For example, you might run a restaurant and spend $300 monthly on tomatoes. If you only use $100 worth each month, you’re wasting $200 that you could use for other business expenses.
Analyzing your monthly purchases can give you some guidance on how much of your money is tied down to unused inventory. If you find yourself struggling with idle inventory, consider the following tactics:
- Decrease prices or offer special discounts on idle inventory
- Rebalance inventory purchases to focus on items that are guaranteed to sell
- Revise order cycles so you’re not over-purchasing each month
- Reconsider how much product to keep in stock
Overspending on operating expenses
Operating expenses add up quickly, and they can harm your business if they go unnoticed. Even if you have great sales volume, you might have trouble breaking even if your operating expenses eat up a large amount of your cash flow. Utility bills, internet service, and payroll are just a few operating expenses that could be weighing down your business.
Analyzing your monthly cash flow can help you re-evaluate expenses and identify areas to cut back on. You may be spending your hard-earned cash on areas that aren’t the highest priority. You may also be spending money outsourcing work that you could be doing in-house. Instead of hiring an accountant to record your business’s transactions, do your own bookkeeping. Instead of hiring a marketing agency to manage your social media accounts, take control of your own accounts.
Create a hard budget for your daily operating expenses, and stick to it. This will help you ensure that you’re not overspending to run your business. If you notice your operating expenses are beginning to increase, don’t panic. There are actions you can take to address increased expenses. Consider applying for a business loan to gain the financing needed to cover your operating expenses.
Making equipment investments too quickly
Expensive equipment may be necessary to run your business, whether it is an auto shop or a beauty salon, to name a couple of examples. You want to make sure you’re not making large equipment investments too quickly. Tying up a large portion of your business funds to equipment investments can leave you in a bind if you need to quickly cover unexpected expenses.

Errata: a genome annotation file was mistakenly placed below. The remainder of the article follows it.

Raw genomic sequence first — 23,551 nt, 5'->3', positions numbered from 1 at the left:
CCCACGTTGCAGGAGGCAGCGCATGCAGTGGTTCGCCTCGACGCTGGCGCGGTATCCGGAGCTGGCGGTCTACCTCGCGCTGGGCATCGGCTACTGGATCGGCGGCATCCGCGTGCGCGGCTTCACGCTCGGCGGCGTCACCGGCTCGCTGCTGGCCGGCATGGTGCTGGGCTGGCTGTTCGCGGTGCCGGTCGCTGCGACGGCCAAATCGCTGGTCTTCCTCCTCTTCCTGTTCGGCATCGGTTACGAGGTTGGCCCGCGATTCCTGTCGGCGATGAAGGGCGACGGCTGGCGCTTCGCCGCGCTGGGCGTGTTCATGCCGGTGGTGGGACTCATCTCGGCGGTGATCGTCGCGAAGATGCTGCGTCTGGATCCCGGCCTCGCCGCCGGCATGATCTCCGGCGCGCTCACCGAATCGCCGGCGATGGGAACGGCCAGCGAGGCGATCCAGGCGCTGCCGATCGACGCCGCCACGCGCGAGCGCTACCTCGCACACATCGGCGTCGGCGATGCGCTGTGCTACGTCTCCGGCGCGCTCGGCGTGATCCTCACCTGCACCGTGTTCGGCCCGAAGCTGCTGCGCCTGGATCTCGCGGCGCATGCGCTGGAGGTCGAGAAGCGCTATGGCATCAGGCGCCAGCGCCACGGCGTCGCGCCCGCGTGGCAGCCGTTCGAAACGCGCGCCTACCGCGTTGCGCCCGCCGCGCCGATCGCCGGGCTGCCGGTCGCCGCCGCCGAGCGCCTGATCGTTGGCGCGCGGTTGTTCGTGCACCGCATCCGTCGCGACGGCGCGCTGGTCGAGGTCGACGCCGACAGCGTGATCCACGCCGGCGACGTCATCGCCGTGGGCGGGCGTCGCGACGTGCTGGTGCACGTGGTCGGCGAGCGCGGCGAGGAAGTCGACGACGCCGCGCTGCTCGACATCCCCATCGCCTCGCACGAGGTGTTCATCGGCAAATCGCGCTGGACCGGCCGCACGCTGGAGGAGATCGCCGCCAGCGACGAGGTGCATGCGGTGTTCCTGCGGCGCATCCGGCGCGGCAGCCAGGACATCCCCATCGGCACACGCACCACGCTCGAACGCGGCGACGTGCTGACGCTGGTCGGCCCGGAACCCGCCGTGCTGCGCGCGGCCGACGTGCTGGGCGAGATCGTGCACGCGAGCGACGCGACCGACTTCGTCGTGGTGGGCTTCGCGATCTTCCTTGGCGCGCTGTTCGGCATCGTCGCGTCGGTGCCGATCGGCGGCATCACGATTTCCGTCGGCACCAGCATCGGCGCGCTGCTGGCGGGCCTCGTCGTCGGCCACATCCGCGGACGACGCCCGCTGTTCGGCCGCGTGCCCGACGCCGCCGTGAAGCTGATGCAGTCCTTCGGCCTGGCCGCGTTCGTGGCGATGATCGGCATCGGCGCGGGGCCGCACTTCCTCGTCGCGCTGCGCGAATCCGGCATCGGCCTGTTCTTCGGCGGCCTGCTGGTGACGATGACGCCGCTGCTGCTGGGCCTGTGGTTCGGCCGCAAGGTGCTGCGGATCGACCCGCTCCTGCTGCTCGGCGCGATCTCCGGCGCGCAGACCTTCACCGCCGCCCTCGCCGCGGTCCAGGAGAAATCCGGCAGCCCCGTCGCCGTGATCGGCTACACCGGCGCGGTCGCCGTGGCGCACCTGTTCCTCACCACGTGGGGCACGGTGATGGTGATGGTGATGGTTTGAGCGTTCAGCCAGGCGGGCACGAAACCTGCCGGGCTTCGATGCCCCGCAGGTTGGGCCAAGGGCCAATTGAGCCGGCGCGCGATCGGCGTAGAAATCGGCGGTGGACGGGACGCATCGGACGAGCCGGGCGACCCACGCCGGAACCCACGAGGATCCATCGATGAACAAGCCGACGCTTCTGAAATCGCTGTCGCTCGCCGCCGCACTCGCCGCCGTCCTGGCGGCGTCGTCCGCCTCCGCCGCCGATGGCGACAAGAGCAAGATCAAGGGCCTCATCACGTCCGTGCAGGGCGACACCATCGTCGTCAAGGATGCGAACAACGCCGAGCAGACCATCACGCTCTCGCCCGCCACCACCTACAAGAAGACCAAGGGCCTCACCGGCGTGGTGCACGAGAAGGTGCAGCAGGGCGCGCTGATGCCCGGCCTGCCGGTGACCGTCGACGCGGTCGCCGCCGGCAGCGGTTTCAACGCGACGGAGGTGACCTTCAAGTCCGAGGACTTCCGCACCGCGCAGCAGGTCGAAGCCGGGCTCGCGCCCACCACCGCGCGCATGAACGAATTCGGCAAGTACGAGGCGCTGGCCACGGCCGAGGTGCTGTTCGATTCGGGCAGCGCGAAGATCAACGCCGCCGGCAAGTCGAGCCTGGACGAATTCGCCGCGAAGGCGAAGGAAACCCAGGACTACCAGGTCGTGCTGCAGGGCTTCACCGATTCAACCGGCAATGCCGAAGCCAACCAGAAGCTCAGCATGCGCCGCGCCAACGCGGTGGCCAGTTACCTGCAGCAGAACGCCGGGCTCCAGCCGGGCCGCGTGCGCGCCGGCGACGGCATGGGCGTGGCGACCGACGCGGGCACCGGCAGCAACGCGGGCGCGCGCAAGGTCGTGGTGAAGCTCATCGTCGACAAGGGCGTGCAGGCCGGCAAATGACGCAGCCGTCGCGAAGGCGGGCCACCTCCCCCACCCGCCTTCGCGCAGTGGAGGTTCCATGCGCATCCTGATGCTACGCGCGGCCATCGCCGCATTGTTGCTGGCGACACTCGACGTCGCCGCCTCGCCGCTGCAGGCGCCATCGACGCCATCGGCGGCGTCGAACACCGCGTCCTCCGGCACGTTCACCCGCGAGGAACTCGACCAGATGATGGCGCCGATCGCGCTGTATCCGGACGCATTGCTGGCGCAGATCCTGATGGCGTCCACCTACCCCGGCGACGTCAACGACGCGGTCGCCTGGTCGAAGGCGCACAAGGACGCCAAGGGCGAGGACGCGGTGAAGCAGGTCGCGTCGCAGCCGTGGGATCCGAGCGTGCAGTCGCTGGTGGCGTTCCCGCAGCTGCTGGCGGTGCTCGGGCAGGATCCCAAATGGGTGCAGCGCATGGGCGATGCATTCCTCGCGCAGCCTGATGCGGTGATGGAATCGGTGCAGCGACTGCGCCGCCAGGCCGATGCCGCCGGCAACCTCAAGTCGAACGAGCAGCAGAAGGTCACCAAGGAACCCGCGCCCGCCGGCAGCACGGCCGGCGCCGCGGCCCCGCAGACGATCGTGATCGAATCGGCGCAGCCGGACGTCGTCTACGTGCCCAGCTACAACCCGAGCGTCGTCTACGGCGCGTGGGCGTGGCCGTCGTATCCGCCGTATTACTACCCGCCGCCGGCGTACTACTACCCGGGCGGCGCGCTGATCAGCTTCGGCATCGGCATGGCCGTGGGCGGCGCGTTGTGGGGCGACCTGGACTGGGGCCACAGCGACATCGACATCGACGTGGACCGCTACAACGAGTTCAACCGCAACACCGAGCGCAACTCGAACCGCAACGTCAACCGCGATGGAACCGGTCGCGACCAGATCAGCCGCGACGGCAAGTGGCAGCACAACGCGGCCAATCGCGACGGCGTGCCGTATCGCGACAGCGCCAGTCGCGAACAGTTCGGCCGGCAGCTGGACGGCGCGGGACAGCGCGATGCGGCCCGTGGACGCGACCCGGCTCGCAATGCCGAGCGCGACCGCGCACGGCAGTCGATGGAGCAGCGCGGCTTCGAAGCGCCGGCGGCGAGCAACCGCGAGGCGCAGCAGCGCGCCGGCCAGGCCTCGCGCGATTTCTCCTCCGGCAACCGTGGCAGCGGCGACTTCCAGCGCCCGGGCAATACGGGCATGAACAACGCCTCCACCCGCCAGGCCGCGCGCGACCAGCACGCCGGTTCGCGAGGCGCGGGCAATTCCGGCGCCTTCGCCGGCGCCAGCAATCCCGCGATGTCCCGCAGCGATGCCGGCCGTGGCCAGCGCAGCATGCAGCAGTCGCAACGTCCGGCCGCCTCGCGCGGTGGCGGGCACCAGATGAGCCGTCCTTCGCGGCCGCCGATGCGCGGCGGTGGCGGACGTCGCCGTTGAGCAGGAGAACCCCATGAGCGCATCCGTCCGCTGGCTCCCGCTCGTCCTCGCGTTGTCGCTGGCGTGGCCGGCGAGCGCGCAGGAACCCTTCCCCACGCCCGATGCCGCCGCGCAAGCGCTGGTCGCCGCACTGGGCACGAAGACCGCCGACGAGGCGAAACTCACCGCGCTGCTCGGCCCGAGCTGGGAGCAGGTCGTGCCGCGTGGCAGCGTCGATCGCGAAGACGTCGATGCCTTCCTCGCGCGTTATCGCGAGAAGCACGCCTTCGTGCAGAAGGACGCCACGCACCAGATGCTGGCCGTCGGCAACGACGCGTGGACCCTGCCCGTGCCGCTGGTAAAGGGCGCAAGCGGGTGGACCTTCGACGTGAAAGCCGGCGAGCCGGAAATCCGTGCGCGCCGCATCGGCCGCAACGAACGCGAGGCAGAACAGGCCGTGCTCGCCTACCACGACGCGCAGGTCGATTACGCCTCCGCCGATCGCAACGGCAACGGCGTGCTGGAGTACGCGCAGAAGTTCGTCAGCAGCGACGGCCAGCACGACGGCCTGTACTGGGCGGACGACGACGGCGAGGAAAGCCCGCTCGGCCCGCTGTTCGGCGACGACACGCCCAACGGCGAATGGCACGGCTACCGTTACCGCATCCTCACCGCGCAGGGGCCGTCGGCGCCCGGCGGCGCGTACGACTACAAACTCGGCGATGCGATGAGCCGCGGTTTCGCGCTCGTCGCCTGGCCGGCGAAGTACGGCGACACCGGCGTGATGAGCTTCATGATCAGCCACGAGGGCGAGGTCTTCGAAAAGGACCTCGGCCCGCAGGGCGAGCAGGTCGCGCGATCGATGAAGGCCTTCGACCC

Analyzing your monthly cash flow can provide you with insights on when to make equipment purchases. When reviewing your investing activities, consider the following tactics:
- Select business milestones that you need to meet before making additional equipment investments
- Identify unused or underused equipment that you can sell to generate cash flow
- Create a dedicated budget that’s solely for equipment purchases
- Stagger your equipment purchases so that your business has time to keep up
Lumping all your payments together
When running your business, you may need to make regular payments to vendors, suppliers, and lenders. Managing when to make these payments can be tricky. Making payments on time is essential for building your business credit. But if you schedule these payments all at the same time, you’ll be draining your business bank account and eating up too much of your business funds all at once. Spacing out your payments is essential for managing your cash flow effectively.
Using cash flow statements to manage your payments can help you maximize your cash flow while minimizing strain to your business. Consider the following tactics:
- Set aside time to review your bills, invoices, and accounts payable reports
- Organize payment due dates in a calendar so you can strategically time your payments
- Prioritize payments based on who you owe, how much you owe them, and due dates
- Look for discounts offered by any of your suppliers
Not keeping a cash buffer
Having rainy day funds set aside is important, especially for small business owners. You never know when seasonal fluctuations or accidents could harm your business. If business is slow for a few months, you want to make sure you have enough money to keep the lights on. If a pipe suddenly bursts and forces you to make repairs, you want to make sure you have what you need to get your business up and running again.
Cash flow management can help you identify how much extra cash you should have as a buffer for your business. Consider the following tactics:
- Apply for business financing to help you manage sudden costs and seasonal fluctuations
- Set aside funds to cover at least two months’ worth of operating expenses
- Set aside emergency funds to cover unexpected repairs
Keep your business cash flow circulating
Now you know exactly what business cash flow is, how it’s organized, why cash flow management is important, and some common cash flow mistakes that business owners face.
If you’re worried about keeping your cash flow positive, there are ways to inject your business with quick and effective cash. Thinking Capital can provide your business with well-timed financing. Applying for financing from Thinking Capital is a quick and painless process. You can simply apply online in under 10 minutes. Once you have completed the application, expect a verification call in as little as 30 minutes. If everything goes well, you can have your upfront capital deposited straight into your business bank account in as little as 24 hours.
Want more insights to maximize your cash flow?
We've got you coveredSign up for Cash Flow Advisor